A man sexily catwalks toward the audience, swaggering as he begins to loosen his clothes. There are some wolf whistles, a few cheers and a lot of laughter and then… an intervention!
Scottee, who has until now been sat to one side of the stage, grabs a mic and throws himself between two stark vertical neon tubes of light.
“Who just laughed? Who!?” He points out offending members of the audience and begins a confrontation that sets the radical tone for the evening. This is a show about fat men and how we will all come to love them (if we didn’t already).
Scottee has formed a dance ensemble with four other extra/ordinary blokes. Most of them have little to no stage experience. None of them are professional dancers.
It sounds like the premise for a piece of community theatre from which the only pleasure to be had might be a sense of worthiness at having supported it.
But Scottee pulls the rabbit out of the hat. He turns the men’s lack of actorly performance into a strength.
When these men talk about their experience of their fat bodies and others reactions to it, they are offering up something raw, unmediated, intense and vivid, often tearing up and bringing the audience to tears.
Asad Ullah, Joe Spencer, Sam Buttery and Gez Mez not only offer compelling insights into their lives and the intersections of fat, race, food, class and body objectification, they also bust out some great moves.
The choreography by Lea Anderson works with their bodies rather than against them, creating a fresh repertoire of movements.
The boys do a great job at embracing the mighty rhythms that their flesh creates and make the routines not just beautiful but also oddly emotional to watch.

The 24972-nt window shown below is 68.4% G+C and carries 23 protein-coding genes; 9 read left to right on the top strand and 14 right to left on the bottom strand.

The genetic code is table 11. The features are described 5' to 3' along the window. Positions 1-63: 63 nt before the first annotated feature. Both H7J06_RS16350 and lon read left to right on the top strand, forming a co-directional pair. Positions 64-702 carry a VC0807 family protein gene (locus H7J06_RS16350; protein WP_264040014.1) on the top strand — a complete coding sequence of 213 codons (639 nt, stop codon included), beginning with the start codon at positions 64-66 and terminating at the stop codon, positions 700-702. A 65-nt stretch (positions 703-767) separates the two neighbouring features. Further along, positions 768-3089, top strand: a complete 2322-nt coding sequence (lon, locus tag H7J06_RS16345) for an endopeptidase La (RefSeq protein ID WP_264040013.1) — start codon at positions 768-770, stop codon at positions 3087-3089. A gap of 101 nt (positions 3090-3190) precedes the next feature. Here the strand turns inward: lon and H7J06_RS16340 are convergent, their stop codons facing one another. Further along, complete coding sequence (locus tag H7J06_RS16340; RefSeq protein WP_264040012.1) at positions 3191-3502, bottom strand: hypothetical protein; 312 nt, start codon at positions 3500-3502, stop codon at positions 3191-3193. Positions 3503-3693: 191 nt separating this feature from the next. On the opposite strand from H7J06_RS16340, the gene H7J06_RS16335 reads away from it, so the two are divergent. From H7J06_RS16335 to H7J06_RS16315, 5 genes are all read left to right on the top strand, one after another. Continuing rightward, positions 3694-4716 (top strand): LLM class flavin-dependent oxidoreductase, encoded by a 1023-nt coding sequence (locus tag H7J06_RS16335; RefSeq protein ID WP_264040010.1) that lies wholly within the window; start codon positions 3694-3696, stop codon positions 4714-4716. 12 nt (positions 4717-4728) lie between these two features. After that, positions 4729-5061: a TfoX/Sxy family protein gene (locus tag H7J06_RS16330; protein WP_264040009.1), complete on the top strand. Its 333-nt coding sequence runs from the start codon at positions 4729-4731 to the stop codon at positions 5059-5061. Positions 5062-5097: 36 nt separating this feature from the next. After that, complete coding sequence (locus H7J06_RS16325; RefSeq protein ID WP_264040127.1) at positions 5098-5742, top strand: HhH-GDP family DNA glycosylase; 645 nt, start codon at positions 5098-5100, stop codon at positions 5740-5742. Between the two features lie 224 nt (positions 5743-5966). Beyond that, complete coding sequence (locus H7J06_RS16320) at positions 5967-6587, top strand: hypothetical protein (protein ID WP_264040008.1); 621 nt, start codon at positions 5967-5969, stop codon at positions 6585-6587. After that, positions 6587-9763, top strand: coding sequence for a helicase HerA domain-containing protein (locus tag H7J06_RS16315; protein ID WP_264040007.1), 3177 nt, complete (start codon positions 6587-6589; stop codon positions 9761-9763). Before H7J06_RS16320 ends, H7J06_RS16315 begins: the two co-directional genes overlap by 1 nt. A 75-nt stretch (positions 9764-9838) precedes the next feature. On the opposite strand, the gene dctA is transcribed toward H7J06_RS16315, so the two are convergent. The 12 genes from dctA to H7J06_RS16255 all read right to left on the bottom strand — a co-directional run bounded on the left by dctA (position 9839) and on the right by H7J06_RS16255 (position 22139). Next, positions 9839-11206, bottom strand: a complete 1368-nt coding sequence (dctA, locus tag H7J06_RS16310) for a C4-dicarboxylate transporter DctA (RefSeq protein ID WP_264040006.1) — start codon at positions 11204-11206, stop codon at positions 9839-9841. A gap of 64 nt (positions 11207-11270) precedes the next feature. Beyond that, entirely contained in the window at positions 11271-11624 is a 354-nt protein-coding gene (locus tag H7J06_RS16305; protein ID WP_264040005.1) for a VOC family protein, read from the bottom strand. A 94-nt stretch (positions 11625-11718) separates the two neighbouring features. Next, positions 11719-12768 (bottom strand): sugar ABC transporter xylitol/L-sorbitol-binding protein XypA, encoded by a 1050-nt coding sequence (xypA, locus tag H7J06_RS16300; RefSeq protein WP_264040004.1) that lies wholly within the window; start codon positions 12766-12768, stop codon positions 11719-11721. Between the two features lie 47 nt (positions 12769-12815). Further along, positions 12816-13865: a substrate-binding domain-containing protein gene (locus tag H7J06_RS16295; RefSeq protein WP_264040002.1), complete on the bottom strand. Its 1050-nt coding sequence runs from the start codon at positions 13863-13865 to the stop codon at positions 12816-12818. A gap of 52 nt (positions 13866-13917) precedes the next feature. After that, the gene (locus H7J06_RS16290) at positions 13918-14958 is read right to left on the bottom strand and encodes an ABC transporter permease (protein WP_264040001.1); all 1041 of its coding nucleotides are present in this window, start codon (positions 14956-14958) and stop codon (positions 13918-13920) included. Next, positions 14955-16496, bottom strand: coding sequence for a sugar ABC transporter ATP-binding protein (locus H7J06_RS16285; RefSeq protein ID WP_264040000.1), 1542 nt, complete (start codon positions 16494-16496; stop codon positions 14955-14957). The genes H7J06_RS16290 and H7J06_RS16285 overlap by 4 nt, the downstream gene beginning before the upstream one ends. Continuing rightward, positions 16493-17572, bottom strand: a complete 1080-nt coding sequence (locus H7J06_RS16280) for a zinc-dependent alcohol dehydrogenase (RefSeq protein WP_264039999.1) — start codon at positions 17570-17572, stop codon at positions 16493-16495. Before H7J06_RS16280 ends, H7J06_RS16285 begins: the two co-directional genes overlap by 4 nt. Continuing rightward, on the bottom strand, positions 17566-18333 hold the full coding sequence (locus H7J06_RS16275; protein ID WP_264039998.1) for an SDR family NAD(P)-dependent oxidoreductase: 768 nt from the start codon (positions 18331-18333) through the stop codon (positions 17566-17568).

Scottee punctuates the dance numbers and monologues from the troupe with his own often angry and accusatory observations about fat shaming in our culture.
They are brilliantly vicious and his push back is incendiary and unapologetic. “Shove your health up my fat arse” is just one of the cheer-worthy counter-slogans aimed at starting a fat revolution.
Even at the height of his most excoriating, Scottee can’t resist the odd twinkle and arched eyebrow. His command of an audience is impressive and he uses this blend of tone to get away with far more than a simple blistering rant could.
Homotopia, Liverpool’s annual November LGBTQIA arts fest, does a good job at finding some of the top queer work in the country.
Fat Blokes is one of its best. A staggeringly clever blend of body politics, sexy dance moves and illuminating autobiography. Let the revolution begin!
The show has had additional UK and Ireland tour dates added for Spring / Summer next year.
Homotopia runs until the end of November
Words: Stephen M Hornby